Are New Zealand’s inflationary pressures contained: The nominal wage evidence

Greg Mankiw has an interesting post on what would make a good inflation target (ht CPW). According to work by Ricardo Reis and himself, aiming at the nominal wage is a good way of ensuring the highest degree of price stability – according to models calibrated to recent US data (paper here *).

Using this conclusion he shows a graph of private hourly compensation growth and states that inflationary pressures in the US are not as much of a threat as some analysts are positing.

If the same implication held in New Zealand (which there is no assurance of), how would we be looking:

Source, QES wage data Statistics New Zealand (*)

Not so good it seems 😛

3 replies
  1. Matt Nolan
    Matt Nolan says:

    “it just seems wrong to directly target the nominal wage without accounting for real growth”

    I have a concern about that as well – I wonder how real wage growth-productivity growth would do as a variable.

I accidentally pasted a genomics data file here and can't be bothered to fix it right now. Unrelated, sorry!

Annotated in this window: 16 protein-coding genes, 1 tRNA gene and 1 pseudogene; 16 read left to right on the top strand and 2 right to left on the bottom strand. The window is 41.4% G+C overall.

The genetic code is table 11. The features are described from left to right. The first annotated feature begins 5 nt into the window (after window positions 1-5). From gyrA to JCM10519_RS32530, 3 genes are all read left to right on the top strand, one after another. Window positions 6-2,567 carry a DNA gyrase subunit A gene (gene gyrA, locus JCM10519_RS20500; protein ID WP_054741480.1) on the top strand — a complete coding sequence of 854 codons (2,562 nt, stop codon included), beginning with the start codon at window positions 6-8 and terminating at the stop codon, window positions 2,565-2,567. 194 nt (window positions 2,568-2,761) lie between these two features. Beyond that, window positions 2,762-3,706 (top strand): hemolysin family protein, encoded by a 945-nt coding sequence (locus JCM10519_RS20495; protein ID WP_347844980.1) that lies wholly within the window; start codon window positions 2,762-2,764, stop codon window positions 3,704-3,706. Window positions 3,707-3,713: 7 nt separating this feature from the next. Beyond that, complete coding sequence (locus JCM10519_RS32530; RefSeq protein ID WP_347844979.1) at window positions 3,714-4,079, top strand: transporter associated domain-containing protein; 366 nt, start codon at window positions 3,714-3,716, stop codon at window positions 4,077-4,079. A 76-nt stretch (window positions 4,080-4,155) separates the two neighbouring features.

The one advantage that stems from looking at wages ahead of a CPI index should come from a clearer idea of general price pressures instead of relative price pressures. Of course this assumes that relative prices in the labour market are less variable than in the goods market – is that the case?

    Another advantage stems from the fact that we are targeting sticky prices in the economy – which are the ones we are concerned about for inflationary pressures (as the flexible ones are only reacting to relative price movements). As a result, it makes theoretic sense that a sticky price target would be better than a composite flexible-stick target such as the CPI.

    However, I think Mankiw builds an index rather than just targeting wages as he realises that there is more to it.

  2. CPW
    CPW says:

    Lots more food for thought from knzn on targeting unit labour costs: here and here

    This version might be a bit easier to sell politically too as it doesn’t carry the connotation that the central bank is “limiting” wage growth to a target.

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